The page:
u.s. >> his boss said that there is only one word to describe the way migrants are treated by cartels. >> it's slavery definitely slavery. there is no two ways about it. what happens after they finish the tunnel is unknown. maybe they disappear because they become witnesses. >> that's what juan miguel is afraid of. he has made a formal complaint about the now he must leave mexico. >> i'm suffering persecution from the government and police and criminal groups they can't control. i want an opportunity to carry ohen living. >> juan miguel is about to cross through the mexican side over to the u.s. side and apply officially for asylum now. most of these cases are rejected, and there is a possibility that he will be detained by u.s. authorities for several months. this is what he's fighting to return to. his home in america.
>> it frightens me more the idea of him letting him go in mexico because that will be more dangerous right now than if he's locked up. inside he's okay. guarded, detained but he's alive. at least we can visit him. but if he's stand back across the border his life is at risk. >> lawyers told us that the best hope is for his case to go on for six months and then authorities will allow him to go home to his family until an immigration judge decides his fate. adam raney al jazeera, nogales on the u.s.-mexico border. >> let's go to sport now. >> thank you. the golden state warriors are one win away from their first nba title in 40 years. they've taken a series advantage over the cleveland cavaliers despite a brilliant performance from superstar lebron james. an he electric atmosphere of
game five. cleveland cavaliers were strong for the first three-quarters causing big headaches for golden state. >> the contest was just ramping up. >> lebron james whose going who brought them back again with 40 points, 11 assists and 14 rebounds. >> lebron james from way downtown, and the cavs go up by one. >> but that lead would not be enjoyed for long because just 14 seconds later a fired up curry continued. there was simply no stopping him. curry, firing off 36 points, 17 of those in the final quarter alone to put the cavs beat the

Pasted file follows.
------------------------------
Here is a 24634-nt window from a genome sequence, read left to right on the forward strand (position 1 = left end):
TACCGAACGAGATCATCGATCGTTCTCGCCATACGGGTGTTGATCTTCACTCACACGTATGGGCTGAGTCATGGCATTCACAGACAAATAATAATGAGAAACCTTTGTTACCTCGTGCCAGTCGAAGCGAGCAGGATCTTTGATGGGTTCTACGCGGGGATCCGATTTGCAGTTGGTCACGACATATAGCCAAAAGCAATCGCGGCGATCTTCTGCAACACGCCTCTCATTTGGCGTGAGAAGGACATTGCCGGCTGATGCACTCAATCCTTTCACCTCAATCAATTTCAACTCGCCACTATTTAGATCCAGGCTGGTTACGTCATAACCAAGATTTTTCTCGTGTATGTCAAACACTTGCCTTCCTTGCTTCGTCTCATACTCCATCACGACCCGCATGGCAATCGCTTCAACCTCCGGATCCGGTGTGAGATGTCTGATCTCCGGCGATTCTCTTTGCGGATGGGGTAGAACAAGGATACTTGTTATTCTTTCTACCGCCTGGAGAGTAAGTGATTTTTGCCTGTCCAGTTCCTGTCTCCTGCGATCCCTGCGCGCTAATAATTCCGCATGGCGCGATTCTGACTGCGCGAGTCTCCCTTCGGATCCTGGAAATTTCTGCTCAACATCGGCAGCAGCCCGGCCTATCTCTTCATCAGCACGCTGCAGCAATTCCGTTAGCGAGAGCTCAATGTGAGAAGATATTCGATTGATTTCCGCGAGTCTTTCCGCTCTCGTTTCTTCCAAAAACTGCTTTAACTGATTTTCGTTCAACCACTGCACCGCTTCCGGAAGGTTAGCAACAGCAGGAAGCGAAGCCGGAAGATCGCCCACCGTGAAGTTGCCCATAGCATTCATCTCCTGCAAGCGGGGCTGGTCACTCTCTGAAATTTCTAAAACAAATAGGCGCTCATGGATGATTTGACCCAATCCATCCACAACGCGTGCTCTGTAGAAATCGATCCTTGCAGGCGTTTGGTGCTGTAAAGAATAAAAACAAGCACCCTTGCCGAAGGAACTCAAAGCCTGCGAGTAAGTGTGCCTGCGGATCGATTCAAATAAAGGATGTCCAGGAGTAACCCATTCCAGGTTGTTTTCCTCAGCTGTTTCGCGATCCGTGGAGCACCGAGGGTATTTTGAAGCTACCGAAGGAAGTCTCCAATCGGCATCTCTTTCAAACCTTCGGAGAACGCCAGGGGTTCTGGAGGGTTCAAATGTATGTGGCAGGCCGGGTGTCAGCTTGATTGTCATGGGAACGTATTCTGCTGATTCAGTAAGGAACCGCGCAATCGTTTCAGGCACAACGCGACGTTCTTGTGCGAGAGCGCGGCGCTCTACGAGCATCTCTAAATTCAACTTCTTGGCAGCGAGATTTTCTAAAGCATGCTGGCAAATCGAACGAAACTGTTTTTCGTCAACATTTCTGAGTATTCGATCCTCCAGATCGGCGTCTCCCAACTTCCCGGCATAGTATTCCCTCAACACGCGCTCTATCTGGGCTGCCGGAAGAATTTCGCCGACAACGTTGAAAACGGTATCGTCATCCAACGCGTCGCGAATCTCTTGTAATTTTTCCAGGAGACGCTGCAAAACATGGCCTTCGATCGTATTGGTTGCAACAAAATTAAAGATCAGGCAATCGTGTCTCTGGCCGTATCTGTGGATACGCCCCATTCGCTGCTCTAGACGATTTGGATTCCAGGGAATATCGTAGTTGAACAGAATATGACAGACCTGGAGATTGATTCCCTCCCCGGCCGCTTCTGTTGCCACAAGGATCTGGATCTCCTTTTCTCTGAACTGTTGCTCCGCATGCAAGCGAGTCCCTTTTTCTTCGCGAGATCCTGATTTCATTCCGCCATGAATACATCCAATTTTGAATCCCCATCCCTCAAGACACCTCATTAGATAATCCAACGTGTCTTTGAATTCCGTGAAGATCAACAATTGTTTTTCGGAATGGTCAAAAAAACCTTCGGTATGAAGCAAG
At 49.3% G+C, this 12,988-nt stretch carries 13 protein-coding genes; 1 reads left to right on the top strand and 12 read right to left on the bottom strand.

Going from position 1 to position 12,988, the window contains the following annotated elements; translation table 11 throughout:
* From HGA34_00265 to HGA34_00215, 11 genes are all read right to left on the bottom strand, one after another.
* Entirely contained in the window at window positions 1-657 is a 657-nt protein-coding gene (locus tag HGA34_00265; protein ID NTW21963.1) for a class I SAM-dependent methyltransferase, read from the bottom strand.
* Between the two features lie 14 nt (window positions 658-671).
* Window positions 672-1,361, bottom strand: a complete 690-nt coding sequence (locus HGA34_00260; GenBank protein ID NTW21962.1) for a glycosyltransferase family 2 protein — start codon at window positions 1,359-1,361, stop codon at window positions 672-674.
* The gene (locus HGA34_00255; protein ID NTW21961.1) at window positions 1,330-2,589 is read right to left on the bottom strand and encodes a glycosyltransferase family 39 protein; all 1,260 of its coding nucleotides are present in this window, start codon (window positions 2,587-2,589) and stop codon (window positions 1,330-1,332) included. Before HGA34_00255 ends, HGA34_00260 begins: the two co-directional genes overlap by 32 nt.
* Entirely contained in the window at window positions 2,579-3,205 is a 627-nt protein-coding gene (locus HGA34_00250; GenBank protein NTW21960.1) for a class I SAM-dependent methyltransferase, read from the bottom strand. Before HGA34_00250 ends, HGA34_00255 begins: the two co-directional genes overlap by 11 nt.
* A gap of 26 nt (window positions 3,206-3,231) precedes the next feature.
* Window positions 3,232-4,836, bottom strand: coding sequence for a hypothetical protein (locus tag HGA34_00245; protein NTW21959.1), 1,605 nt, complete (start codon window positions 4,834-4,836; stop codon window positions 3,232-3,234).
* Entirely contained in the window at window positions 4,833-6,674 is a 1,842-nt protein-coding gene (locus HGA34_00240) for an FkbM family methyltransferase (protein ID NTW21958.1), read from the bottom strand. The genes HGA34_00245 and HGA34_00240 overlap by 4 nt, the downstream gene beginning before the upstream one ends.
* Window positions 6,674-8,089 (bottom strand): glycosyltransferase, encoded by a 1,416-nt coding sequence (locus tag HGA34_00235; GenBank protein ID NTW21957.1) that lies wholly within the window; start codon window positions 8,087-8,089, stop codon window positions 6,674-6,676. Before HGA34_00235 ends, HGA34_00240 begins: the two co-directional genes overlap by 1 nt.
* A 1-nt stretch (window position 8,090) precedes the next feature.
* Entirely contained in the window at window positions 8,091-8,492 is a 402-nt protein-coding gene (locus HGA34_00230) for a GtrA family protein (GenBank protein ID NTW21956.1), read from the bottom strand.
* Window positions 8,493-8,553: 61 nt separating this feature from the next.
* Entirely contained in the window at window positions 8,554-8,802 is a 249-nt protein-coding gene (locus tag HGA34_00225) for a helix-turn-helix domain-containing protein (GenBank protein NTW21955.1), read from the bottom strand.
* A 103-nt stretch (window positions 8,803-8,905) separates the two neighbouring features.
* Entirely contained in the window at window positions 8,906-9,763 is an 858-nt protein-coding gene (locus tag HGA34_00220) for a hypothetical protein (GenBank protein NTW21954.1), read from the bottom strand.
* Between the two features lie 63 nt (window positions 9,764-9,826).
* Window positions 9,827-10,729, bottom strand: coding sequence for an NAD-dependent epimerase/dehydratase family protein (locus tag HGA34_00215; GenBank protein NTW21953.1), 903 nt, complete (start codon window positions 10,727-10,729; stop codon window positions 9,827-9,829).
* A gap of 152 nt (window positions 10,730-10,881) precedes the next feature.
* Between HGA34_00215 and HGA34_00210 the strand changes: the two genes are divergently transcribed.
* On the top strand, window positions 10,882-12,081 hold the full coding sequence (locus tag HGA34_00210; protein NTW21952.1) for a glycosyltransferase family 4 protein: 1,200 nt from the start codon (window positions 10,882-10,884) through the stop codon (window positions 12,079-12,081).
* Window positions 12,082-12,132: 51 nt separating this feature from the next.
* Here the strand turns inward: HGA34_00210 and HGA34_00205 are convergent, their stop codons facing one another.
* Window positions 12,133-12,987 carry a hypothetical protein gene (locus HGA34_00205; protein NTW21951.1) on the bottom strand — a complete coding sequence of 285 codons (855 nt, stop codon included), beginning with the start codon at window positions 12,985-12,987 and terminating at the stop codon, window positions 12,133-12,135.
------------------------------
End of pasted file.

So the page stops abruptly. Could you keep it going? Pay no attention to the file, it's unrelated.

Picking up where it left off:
cavs for a fourth time. >> we understand how we have to get it done. we're ready for the opportunity. >> we're not celebrating at all. we've come this far. and we've been very good at home. we have to understand why we weren't good in game four. we had a lack of mexico. a lack of effort. a lot of areas in game four, and we can't repeat that, or they'll raise the trophy for sure. >> now they need one more win to claim their first nba title in 40 years. sara pope, al jazeera. >> brazil's star player neymar has paid tribute to zito who
died at. he had retired as a player and helped to develop young talent in the club including neymar. well in copa america action in chile. they played their first competition since their embarrassing defeat to germany in last year's cub finals. they scored less than three minutes into the match. neymar who missed that ill-fated match with an injury. giving brazil their 11th straight victory under coach dunga.
football confederation has nine allegations that the country paid a bribe to a fifa executive to host the 1998 world cup. u.s. authorities are investigating claims that morocco paid the bribe to jack warner. he has denied it. other allegations come from chuck blazer who said he took a share of the alleged bribe. morocco lost out to france in the bid to the 1998 tournament. en one of the fifa officials who accepted bids in the 22 world cups said that qatar should be allowed to keep the tournament. however, there have been raised concerns about the conditions of the country. >> it's not only the construction of the stadiums, it's all about the logistics. we think that qatar was worse position than other countries